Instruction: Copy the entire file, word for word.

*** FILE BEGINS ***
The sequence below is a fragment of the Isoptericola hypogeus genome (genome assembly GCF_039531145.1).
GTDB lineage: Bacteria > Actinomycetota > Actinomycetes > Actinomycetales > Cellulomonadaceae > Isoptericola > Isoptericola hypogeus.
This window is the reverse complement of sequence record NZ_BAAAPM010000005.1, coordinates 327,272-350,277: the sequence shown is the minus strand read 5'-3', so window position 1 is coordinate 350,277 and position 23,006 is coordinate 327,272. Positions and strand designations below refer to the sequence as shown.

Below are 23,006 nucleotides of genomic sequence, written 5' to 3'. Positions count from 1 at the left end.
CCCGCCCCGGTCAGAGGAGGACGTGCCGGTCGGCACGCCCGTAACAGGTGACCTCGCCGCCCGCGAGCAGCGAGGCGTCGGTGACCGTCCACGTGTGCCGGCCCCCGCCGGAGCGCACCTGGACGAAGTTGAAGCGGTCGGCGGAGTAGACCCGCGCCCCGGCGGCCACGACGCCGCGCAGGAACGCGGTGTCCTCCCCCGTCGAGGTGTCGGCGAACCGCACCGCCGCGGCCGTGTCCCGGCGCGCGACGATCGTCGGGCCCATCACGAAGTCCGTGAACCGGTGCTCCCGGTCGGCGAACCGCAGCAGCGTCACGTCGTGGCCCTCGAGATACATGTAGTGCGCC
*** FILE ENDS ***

The sequence below is a fragment of the Isoptericola hypogeus genome (genome assembly GCF_039531145.1).
GTDB lineage: Bacteria > Actinomycetota > Actinomycetes > Actinomycetales > Cellulomonadaceae > Isoptericola > Isoptericola hypogeus.
This window is the reverse complement of sequence record NZ_BAAAPM010000005.1, coordinates 327,272-350,277: the sequence shown is the minus strand read 5'-3', so window position 1 is coordinate 350,277 and position 23,006 is coordinate 327,272. Positions and strand designations below refer to the sequence as shown.

Below are 23,006 nucleotides of genomic sequence, written 5' to 3'. Positions count from 1 at the left end.
CCCGCCCCGGTCAGAGGAGGACGTGCCGGTCGGCACGCCCGTAACAGGTGACCTCGCCGCCCGCGAGCAGCGAGGCGTCGGTGACCGTCCACGTGTGCCGGCCCCCGCCGGAGCGCACCTGGACGAAGTTGAAGCGGTCGGCGGAGTAGACCCGCGCCCCGGCGGCCACGACGCCGCGCAGGAACGCGGTGTCCTCCCCCGTCGAGGTGTCGGCGAACCGCACCGCCGCGGCCGTGTCCCGGCGCGCGACGATCGTCGGGCCCATCACGAAGTCCGTGAACCGGTGCTCCCGGTCGGCGAACCGCAGCAGCGTCACGTCGTGGCCCTCGAGATACATGTAGTGCGCC